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So a hugely complex and undoubtedly expensive survey has come to the conclusion that amateurs with 1 or 2 hives don't have the experience and knowledge that professionals with sometimes thousands of hives and years of experience do, "quelle surprise!". A true but pretty obvious conclusion for all that effort, a read through the pages of this forum could have told them that.

I confess I have only skimmed the report thus far but it occurs to me that while enthusiastic amateurs might jump at the chance to take part commercials especially those who may have bad practices and are driven by greed would not go anywhere near such a survey.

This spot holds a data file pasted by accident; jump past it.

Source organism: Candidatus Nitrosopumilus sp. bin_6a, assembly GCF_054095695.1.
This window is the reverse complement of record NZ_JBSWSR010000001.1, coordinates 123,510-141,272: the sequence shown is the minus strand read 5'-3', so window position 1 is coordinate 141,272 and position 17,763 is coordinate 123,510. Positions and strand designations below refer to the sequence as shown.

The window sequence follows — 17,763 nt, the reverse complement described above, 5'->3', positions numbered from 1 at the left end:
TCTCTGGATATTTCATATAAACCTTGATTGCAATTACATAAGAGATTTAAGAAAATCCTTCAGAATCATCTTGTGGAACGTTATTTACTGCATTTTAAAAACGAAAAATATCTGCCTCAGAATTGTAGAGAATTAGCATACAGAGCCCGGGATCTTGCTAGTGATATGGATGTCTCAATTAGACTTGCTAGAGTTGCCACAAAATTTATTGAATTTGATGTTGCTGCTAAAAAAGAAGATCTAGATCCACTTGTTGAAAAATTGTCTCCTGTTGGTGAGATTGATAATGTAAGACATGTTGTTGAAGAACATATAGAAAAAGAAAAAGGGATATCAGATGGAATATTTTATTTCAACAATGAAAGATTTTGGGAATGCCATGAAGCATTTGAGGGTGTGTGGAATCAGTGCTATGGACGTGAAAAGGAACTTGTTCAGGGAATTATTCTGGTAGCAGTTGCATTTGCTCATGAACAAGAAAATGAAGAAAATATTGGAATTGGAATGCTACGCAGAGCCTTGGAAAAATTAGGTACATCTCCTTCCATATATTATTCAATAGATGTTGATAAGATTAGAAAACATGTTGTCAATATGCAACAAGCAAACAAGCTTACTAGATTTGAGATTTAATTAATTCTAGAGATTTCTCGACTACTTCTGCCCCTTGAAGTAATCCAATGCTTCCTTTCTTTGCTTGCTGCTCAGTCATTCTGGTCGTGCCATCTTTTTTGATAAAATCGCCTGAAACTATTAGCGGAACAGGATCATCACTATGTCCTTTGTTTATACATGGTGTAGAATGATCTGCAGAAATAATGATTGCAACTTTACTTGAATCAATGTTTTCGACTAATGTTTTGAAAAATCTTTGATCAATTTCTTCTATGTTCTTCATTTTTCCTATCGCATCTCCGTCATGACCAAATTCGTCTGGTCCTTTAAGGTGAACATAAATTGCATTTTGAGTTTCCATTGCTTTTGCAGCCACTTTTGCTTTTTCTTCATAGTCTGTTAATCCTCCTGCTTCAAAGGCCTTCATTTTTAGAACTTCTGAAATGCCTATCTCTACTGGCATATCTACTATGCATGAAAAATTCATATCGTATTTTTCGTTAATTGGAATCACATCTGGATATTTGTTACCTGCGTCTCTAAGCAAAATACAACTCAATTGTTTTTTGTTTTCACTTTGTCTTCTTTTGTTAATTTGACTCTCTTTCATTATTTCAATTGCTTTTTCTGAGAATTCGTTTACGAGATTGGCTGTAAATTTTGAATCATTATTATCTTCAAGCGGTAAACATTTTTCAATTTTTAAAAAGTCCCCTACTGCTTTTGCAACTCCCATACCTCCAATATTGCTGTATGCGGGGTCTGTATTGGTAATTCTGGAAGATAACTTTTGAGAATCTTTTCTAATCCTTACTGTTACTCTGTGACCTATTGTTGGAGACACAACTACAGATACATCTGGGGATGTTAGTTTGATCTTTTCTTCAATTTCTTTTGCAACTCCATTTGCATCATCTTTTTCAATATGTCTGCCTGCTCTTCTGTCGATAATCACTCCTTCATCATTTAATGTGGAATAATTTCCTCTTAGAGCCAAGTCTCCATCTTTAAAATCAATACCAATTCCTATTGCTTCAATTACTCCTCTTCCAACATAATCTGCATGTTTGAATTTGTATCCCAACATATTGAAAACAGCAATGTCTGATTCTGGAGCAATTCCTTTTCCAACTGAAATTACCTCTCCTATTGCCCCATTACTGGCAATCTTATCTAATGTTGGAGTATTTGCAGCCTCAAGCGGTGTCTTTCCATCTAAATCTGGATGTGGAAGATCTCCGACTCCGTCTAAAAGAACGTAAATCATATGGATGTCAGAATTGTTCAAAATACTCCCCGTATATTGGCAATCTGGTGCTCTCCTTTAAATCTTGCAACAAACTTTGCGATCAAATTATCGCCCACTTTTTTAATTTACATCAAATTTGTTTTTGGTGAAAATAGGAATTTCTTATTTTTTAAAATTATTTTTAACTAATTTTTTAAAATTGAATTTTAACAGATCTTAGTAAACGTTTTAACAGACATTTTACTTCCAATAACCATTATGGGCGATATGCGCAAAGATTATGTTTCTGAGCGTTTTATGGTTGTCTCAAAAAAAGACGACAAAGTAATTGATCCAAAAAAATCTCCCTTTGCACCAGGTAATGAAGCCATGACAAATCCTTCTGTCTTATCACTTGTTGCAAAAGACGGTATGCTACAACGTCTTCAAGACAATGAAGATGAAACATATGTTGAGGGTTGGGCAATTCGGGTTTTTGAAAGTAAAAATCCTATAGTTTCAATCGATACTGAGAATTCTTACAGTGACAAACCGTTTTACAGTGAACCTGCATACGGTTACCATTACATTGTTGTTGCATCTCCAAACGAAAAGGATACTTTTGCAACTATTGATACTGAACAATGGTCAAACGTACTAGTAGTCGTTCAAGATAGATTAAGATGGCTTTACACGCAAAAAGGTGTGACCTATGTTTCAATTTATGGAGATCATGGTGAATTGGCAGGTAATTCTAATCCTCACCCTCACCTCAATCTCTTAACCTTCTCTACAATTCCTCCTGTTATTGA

In the great scheme of things the number of hives owned by amateurs in  proportion to the number of keepers is probably relatively small plus if there were not the market then those hives would probably never have existed in the first place so, while all information can be useful, I would be cautious in taking at face value a conclusion that the world wide decline in bees is all down to people who keep a few hives in their back garden and don't know what they are doing.

ps. I lost a hive (almost certainly my fault) but thanks to help from @M4tt I am up and running again and hope I have increased my experience and am contributing and not detracting in my small way.

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Posted (edited)
10 minutes ago, DuncanCook said: